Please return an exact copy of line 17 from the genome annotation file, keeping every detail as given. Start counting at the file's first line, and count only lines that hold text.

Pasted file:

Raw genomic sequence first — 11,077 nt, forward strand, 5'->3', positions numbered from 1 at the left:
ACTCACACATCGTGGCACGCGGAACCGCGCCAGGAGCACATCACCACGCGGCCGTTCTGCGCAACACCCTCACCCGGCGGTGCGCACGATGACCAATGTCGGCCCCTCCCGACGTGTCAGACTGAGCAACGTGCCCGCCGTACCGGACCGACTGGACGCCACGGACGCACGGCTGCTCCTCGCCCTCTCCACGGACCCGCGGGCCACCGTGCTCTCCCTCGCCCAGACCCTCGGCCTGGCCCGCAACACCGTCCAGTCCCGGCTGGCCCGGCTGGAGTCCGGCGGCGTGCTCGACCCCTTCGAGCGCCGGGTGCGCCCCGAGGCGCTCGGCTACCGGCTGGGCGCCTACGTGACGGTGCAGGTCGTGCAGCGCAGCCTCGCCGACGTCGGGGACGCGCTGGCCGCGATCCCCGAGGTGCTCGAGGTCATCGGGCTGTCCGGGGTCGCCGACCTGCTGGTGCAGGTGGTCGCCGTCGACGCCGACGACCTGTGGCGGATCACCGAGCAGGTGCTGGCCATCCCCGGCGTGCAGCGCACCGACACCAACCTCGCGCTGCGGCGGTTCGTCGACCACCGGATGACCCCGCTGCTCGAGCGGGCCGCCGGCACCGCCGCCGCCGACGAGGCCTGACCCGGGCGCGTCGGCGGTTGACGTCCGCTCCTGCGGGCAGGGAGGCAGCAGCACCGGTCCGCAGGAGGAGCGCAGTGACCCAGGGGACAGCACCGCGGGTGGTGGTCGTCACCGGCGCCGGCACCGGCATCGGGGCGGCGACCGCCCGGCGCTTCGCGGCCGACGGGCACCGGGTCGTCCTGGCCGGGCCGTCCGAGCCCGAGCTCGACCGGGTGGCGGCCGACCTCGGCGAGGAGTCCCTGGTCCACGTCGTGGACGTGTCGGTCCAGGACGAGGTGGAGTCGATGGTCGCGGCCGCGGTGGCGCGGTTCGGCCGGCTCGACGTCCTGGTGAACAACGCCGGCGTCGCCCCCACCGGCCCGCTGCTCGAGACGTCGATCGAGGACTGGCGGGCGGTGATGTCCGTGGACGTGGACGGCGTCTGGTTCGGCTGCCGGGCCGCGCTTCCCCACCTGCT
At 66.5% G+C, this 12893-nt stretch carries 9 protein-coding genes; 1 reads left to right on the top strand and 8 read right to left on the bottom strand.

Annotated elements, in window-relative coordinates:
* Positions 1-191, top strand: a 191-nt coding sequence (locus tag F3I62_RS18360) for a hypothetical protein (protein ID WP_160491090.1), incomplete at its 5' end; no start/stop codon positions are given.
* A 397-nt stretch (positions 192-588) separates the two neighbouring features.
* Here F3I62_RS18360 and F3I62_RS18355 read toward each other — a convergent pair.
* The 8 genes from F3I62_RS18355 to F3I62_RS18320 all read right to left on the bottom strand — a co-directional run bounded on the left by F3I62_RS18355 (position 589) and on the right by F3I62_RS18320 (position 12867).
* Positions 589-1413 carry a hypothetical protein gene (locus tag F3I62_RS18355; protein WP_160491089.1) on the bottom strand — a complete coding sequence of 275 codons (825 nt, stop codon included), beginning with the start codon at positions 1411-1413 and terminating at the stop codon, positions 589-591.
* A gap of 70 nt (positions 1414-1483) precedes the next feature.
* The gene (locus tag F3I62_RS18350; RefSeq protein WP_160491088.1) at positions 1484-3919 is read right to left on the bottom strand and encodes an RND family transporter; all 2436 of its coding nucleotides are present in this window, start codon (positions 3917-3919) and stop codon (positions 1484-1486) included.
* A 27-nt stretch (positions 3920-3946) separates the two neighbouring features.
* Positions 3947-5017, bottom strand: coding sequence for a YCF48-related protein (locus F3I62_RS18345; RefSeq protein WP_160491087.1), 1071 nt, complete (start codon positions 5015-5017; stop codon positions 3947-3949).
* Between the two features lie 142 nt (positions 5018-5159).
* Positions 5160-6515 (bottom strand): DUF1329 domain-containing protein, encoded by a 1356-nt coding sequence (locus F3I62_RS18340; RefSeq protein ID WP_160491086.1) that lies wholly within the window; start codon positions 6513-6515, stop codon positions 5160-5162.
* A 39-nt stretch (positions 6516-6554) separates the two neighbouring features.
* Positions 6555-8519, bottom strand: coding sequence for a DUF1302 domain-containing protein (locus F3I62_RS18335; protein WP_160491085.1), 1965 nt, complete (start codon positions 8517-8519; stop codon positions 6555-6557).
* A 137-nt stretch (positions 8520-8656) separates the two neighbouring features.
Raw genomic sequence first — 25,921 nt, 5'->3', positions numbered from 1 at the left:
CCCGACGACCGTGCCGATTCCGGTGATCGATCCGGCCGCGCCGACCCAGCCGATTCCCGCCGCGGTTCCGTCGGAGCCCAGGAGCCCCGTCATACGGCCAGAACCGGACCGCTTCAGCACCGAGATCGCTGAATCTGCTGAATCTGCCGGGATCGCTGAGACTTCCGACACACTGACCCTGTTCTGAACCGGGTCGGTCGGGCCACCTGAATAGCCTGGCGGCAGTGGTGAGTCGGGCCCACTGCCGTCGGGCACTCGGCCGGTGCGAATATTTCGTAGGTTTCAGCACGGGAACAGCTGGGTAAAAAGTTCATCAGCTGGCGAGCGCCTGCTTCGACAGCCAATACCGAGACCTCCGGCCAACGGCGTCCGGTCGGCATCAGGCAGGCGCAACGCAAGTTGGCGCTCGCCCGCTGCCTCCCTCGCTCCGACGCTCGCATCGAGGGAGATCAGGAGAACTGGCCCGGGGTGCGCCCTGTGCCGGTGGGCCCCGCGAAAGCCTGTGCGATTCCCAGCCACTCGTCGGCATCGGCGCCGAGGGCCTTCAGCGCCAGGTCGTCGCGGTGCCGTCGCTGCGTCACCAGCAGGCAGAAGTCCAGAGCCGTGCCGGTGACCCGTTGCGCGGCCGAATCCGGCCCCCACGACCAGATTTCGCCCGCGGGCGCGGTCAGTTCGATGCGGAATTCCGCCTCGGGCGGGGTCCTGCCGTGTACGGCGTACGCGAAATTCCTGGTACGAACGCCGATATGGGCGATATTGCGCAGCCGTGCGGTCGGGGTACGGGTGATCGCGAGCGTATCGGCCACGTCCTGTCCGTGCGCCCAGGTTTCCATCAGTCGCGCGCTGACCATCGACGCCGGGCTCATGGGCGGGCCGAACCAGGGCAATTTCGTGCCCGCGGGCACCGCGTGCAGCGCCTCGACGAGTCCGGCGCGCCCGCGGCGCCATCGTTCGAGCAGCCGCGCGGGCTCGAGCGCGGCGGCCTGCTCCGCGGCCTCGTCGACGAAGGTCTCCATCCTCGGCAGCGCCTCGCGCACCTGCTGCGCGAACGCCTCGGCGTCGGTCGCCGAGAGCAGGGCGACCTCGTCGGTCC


* Positions 6555-8519, bottom strand: coding sequence for a DUF1302 domain-containing protein (locus F3I62_RS18335; protein WP_160491085.1), 1965 nt, complete (start codon positions 8517-8519; stop codon positions 6555-6557).